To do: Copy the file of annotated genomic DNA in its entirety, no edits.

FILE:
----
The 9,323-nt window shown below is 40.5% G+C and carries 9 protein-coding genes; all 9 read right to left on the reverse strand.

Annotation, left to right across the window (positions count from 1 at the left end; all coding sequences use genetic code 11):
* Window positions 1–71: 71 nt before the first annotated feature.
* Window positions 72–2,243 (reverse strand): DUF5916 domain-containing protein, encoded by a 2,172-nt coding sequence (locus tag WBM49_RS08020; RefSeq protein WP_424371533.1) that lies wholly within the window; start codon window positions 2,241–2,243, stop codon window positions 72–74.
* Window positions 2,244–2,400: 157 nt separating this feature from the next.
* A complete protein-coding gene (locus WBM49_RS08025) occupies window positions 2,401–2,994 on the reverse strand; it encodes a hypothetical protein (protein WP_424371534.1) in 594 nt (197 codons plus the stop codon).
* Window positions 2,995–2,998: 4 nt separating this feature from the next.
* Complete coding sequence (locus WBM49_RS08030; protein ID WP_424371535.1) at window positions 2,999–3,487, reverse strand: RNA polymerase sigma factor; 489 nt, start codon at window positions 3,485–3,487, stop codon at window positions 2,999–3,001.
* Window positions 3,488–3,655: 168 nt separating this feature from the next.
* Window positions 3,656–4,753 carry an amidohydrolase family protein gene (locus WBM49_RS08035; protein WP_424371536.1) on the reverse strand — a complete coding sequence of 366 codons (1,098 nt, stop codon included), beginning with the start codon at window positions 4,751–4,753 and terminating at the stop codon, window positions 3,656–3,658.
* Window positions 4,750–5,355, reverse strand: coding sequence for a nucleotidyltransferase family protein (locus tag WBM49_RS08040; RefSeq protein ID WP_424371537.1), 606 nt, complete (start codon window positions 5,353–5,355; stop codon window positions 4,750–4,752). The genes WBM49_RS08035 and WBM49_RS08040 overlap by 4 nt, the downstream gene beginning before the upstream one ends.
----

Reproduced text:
The 9,323-nt window shown below is 40.5% G+C and carries 9 protein-coding genes; all 9 read right to left on the reverse strand.

Annotation, left to right across the window (positions count from 1 at the left end; all coding sequences use genetic code 11):
* Window positions 1–71: 71 nt before the first annotated feature.
* Window positions 72–2,243 (reverse strand): DUF5916 domain-containing protein, encoded by a 2,172-nt coding sequence (locus tag WBM49_RS08020; RefSeq protein WP_424371533.1) that lies wholly within the window; start codon window positions 2,241–2,243, stop codon window positions 72–74.
* Window positions 2,244–2,400: 157 nt separating this feature from the next.
* A complete protein-coding gene (locus WBM49_RS08025) occupies window positions 2,401–2,994 on the reverse strand; it encodes a hypothetical protein (protein WP_424371534.1) in 594 nt (197 codons plus the stop codon).
* Window positions 2,995–2,998: 4 nt separating this feature from the next.
* Complete coding sequence (locus WBM49_RS08030; protein ID WP_424371535.1) at window positions 2,999–3,487, reverse strand: RNA polymerase sigma factor; 489 nt, start codon at window positions 3,485–3,487, stop codon at window positions 2,999–3,001.
* Window positions 3,488–3,655: 168 nt separating this feature from the next.
* Window positions 3,656–4,753 carry an amidohydrolase family protein gene (locus WBM49_RS08035; protein WP_424371536.1) on the reverse strand — a complete coding sequence of 366 codons (1,098 nt, stop codon included), beginning with the start codon at window positions 4,751–4,753 and terminating at the stop codon, window positions 3,656–3,658.
* Window positions 4,750–5,355, reverse strand: coding sequence for a nucleotidyltransferase family protein (locus tag WBM49_RS08040; RefSeq protein ID WP_424371537.1), 606 nt, complete (start codon window positions 5,353–5,355; stop codon window positions 4,750–4,752). The genes WBM49_RS08035 and WBM49_RS08040 overlap by 4 nt, the downstream gene beginning before the upstream one ends.